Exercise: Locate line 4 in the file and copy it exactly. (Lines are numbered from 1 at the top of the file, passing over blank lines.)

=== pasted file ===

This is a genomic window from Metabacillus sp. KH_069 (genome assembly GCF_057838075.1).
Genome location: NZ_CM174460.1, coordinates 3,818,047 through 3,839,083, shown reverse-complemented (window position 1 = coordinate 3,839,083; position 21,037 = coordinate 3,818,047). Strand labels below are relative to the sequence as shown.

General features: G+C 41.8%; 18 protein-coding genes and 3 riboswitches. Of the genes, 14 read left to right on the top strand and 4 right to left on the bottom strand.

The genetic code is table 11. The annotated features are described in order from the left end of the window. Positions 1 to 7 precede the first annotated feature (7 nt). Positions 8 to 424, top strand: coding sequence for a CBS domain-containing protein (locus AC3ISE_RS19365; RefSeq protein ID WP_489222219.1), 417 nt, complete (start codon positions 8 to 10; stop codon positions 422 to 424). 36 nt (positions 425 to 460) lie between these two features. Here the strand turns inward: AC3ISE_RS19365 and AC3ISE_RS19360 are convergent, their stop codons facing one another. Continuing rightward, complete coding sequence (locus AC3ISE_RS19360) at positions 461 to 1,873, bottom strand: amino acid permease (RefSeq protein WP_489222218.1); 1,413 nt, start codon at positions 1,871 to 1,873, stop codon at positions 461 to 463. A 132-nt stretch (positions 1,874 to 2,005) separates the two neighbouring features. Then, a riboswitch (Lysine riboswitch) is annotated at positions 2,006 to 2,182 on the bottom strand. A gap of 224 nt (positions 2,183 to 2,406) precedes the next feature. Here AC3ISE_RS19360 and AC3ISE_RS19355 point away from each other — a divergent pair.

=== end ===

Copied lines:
The genetic code is table 11. The annotated features are described in order from the left end of the window. Positions 1 to 7 precede the first annotated feature (7 nt). Positions 8 to 424, top strand: coding sequence for a CBS domain-containing protein (locus AC3ISE_RS19365; RefSeq protein ID WP_489222219.1), 417 nt, complete (start codon positions 8 to 10; stop codon positions 422 to 424). 36 nt (positions 425 to 460) lie between these two features. Here the strand turns inward: AC3ISE_RS19365 and AC3ISE_RS19360 are convergent, their stop codons facing one another. Continuing rightward, complete coding sequence (locus AC3ISE_RS19360) at positions 461 to 1,873, bottom strand: amino acid permease (RefSeq protein WP_489222218.1); 1,413 nt, start codon at positions 1,871 to 1,873, stop codon at positions 461 to 463. A 132-nt stretch (positions 1,874 to 2,005) separates the two neighbouring features. Then, a riboswitch (Lysine riboswitch) is annotated at positions 2,006 to 2,182 on the bottom strand. A gap of 224 nt (positions 2,183 to 2,406) precedes the next feature. Here AC3ISE_RS19360 and AC3ISE_RS19355 point away from each other — a divergent pair.